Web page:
To understand how Forrester’s predictions will unfold in the retail industry in 2020, my colleague Madeline Cyr and I interviewed experts within Forrester for our “Applying 2020 Predictions To Retail” series. To understand the internet of things (IoT) predictions for 2020, we spoke with Forrester IoT expert Frank Gillett.

Madeline Cyr: In 2020, you predict consumers will embrace smart speakers and displays. What challenges and use cases do you see for in-store adoption of these technologies?

Frank Gillett: A significant number of US consumers (especially those with money to spend) already are using smart home devices and virtual assistants. Forrester estimates that over 250 million smart home devices will be installed in US homes by 2021. In stores, we have seen a few examples of sophisticated IoT devices at retailers. For example, Walgreens has been experimenting with IoT-enabled displays on refrigerator doors that use face detection technology to show ads based on approximate age and gender. Overall, though, we won’t see mass adoption of sophisticated IoT experiences at retailers this year.

Madeline: What are some of the most exciting IoT developments in logistics and supply chain that retailers should know about for 2020?

Frank: In 2020, we will see growing capabilities in cold chain monitoring for temperature-sensitive grocery and pharmaceutical goods. These devices are attached to the truck, pallet, or cargo. This essentially gives “source to store” information to make sure that perishable items are maintained at ideal conditions during transit. Usually this information centers on temperature but can also include readings for humidity, light exposure, or vibration. These trackers are getting more specific to not only give truck information but also provide real-time information specific to each cargo pallet.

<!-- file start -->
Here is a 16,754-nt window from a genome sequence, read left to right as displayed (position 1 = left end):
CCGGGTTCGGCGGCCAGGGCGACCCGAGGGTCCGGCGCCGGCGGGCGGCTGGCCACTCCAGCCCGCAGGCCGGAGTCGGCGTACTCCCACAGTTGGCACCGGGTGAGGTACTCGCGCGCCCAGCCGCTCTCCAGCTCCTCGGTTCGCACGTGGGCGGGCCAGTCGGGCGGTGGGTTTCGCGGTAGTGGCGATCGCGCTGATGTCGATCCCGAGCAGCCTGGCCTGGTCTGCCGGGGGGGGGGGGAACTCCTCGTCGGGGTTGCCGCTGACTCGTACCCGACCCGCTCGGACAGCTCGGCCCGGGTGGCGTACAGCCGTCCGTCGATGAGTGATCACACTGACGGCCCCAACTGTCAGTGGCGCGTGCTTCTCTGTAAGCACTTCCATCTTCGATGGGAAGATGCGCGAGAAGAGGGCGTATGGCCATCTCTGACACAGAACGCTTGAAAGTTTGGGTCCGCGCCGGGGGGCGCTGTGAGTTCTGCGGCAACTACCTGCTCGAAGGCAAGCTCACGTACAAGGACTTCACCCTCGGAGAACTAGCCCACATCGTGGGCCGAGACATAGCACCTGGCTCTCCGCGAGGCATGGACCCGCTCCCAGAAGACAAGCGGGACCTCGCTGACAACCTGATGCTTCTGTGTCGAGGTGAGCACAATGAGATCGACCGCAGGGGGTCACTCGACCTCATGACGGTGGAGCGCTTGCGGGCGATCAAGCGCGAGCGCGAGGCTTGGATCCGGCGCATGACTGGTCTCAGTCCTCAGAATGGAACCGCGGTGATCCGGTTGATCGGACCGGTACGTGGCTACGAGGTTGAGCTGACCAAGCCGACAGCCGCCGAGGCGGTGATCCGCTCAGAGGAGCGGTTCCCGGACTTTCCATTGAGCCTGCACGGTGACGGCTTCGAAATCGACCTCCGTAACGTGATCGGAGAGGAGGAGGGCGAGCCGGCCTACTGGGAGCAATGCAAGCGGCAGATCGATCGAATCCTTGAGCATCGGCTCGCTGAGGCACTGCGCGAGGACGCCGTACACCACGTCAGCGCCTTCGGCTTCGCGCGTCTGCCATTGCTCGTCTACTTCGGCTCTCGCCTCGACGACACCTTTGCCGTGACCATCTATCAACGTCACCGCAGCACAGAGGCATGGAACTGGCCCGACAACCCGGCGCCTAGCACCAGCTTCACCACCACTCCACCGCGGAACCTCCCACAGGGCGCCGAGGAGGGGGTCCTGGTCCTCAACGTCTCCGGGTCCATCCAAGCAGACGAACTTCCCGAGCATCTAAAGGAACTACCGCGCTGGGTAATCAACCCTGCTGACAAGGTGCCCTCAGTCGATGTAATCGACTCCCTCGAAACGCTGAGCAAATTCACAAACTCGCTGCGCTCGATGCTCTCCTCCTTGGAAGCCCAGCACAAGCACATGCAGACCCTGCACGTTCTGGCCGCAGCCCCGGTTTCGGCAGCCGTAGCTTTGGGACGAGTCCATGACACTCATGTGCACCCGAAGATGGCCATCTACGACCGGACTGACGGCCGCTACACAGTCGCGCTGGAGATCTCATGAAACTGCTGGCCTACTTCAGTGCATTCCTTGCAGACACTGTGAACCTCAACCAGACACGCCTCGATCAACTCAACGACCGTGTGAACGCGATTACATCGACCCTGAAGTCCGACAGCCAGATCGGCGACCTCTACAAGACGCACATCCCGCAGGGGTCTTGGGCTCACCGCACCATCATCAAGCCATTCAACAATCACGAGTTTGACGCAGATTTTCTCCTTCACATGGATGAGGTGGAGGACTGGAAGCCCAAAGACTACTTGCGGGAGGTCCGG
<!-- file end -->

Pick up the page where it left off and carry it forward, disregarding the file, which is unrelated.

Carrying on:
Madeline: You noted also that IoT devices might be vulnerable to ransomware targeting the IoT device manufacturers. How should retailers go about managing third-party risk of in-store IoT devices?

Frank: When it comes to IoT devices, retailers are susceptible to attacks orchestrated directly against the retailer as well as upstream attacks that target the manufacturer. You need to vet the cybersecurity chops of the IoT device makers and the risk they pose to your brand. Currently, the IoT devices in store are typically not customer-facing but rather things like smoke detectors, doors, air conditioning, and alarms. You can see how these devices could pose huge problems if they were hacked. For instance, a hacker might lock your doors or set off alarms until the ransom was paid. Make sure your security and risk team is doing due diligence on all the building and infrastructure IoT components within your store, as well as the device manufacturer. As stores put in place more IoT cameras and beacons, they will need to evaluate the risks these pose, as well.